In this case, I believe the inspector failed to properly inspect the furnace. I would question the experience and qualifications of the home inspector.
Did the home inspector perform the inspection using the proper standard of care and following the ASHI standards of prectice? Did the inspector have the expertise to inspect furnaces and conduct a carbon monoxide test? Did the inspector defer to experts for further evaluation?
Specifically, I would question why the inspector recommended only cleaning rather than a complete inspection/evaluation by a licensed furnace contractor.
Instead, this inspector recommended contracting a maintenance insurance program. What kind of program is that? The recommendation is vague and ambigious. Is it a program to insure maintenance? Is it a home warranty plan? Is it a general maintenance plan contracted with a licensed furnace contractor?
And would such a program include CM testing and inspect the furnace or is it just fill out an application and sign up? In addition, the inspector did not state when the Buyer should do this ie, before closing, after closing etc.

The writer is free to get more estimates.
My opinion is that the writer should go after this inspector and his E&O insurance carrier.
 
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It also depends on whether the inspector X'd the furnace completely. (As in, did he put an X in the box under R for needing repair or not functioning). If he did that, he doesn't even have to write anything else about the furnace. Just a thought. Best of Luck.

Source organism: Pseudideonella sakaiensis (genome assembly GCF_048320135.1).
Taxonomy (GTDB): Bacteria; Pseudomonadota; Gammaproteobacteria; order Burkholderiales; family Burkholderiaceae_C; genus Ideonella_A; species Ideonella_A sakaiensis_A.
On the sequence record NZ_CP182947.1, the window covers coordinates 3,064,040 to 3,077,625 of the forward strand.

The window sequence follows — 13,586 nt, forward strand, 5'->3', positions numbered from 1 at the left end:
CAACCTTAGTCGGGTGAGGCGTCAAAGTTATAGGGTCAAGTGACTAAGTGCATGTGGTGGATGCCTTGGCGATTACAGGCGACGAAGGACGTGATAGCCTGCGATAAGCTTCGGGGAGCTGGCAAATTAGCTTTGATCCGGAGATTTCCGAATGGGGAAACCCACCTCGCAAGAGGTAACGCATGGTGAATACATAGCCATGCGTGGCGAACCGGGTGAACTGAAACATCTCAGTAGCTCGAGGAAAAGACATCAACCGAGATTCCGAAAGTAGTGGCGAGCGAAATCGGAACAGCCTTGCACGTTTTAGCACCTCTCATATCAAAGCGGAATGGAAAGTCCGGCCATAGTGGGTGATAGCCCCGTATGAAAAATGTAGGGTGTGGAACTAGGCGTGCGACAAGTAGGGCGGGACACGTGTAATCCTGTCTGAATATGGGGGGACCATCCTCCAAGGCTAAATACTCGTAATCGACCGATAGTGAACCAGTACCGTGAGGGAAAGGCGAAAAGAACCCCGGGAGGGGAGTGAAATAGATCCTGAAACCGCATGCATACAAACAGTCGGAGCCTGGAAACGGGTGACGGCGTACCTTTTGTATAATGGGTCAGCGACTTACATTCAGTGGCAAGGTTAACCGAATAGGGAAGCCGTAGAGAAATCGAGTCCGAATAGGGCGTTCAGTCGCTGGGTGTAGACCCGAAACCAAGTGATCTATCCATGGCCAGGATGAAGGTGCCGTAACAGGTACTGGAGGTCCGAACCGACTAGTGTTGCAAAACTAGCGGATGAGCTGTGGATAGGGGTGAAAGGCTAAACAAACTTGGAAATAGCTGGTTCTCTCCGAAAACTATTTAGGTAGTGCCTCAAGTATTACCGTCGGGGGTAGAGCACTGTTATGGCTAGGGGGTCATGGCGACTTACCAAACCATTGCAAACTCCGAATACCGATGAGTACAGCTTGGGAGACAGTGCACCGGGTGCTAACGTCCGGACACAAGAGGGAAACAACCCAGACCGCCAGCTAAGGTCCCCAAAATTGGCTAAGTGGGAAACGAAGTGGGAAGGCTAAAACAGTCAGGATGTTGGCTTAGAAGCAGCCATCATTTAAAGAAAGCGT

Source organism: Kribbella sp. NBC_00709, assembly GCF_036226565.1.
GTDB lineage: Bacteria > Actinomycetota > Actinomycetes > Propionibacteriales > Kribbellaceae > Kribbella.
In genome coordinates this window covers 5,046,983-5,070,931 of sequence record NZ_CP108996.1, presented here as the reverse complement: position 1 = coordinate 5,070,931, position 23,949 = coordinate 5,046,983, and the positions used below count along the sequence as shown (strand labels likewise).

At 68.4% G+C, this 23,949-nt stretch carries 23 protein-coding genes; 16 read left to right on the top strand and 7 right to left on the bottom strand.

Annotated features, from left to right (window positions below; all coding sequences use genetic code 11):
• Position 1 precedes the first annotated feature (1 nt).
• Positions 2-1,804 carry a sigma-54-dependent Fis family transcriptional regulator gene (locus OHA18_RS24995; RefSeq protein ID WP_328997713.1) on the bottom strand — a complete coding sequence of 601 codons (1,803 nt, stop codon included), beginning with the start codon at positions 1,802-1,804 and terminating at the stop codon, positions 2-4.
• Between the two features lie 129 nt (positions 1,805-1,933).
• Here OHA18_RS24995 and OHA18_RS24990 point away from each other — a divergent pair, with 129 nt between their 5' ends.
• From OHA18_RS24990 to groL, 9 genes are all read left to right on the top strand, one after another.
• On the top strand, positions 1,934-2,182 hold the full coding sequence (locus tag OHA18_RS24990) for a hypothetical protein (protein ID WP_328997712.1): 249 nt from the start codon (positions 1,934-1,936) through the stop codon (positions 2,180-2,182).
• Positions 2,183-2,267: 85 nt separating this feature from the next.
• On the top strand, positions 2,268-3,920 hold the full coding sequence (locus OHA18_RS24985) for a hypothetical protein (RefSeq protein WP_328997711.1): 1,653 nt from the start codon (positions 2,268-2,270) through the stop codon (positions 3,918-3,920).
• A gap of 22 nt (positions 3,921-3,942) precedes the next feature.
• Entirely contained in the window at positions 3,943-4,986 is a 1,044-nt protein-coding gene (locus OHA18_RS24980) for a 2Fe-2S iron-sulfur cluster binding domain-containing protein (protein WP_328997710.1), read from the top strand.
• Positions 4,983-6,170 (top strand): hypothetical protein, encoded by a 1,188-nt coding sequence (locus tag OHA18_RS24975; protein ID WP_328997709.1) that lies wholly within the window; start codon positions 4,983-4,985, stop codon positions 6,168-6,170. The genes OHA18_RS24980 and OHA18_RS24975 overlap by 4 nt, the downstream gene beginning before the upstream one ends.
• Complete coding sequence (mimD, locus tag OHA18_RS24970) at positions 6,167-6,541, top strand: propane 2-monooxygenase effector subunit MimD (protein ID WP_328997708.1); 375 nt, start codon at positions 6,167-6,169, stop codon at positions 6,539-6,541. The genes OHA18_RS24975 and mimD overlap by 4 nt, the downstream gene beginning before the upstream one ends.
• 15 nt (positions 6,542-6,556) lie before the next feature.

K

kevinka

Guest
I¡¯ve contacted the home inspector¡¯s insurance company, and stated my position. I received a letter from the insurance company, stating that because the inspection was done in April 2002 and the professional service was done in July 2002, the condition of the carbon monoxide level on my furnace might have changed, so they (inspector) are not responsible. I¡¯ve advised them that no one lived in the house for that period, further it was during spring/summer season. Furthermore, carbon monoxide (CM) level does not change over a couple of months from safe to extremely dangerous level. However, it seems that the insurance company is focusing on the time lag between the two different CM testings.

I have questions as follows: i) Is the insurance company has a good argument there? Or just trying to find an easy way out ii) Is there any way for me to argue this in a legal manner?

thanks for your advises.
 
E and O insurance is like that and that's why we don't carry it. They don't have to pay, unless ordered by court or you can prove in a court of law that it was an omission by the inspector. You may also want to contact another independant inspector to do another carbon monoxide reading or buy an at-home kit, although their not always as reliable for exact readings. Some furnace companies might tell you that to sell you a new furnace. We see cases of that every day. The companies try and tell you it was something your inspector "should have caught" and the unit is replaced before the inspector can send out for a second opinion. Furnace and a/c companies don't always know the limits or parimeters of inspections as well. I would recommend a second opinion either way. You'll need it to proceed any further. Best of luck.